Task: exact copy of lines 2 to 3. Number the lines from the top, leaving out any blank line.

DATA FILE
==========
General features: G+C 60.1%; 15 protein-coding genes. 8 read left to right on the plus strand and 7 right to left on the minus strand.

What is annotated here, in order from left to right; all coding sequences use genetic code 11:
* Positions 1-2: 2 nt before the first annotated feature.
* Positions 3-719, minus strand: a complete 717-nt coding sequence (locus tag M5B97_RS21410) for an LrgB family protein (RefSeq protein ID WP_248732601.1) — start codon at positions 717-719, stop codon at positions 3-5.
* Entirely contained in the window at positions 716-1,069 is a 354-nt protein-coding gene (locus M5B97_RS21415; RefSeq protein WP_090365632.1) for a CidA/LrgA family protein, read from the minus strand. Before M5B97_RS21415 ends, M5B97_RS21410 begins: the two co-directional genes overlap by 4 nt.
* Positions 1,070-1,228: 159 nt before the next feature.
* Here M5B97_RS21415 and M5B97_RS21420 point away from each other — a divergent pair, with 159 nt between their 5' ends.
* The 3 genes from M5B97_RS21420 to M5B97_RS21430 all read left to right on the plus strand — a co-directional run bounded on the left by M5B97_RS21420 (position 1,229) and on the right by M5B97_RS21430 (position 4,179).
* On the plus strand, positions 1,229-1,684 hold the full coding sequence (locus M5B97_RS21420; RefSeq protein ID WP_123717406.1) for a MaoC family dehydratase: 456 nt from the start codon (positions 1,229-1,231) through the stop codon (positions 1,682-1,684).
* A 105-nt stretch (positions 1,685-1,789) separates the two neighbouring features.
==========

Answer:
What is annotated here, in order from left to right; all coding sequences use genetic code 11:
* Positions 1-2: 2 nt before the first annotated feature.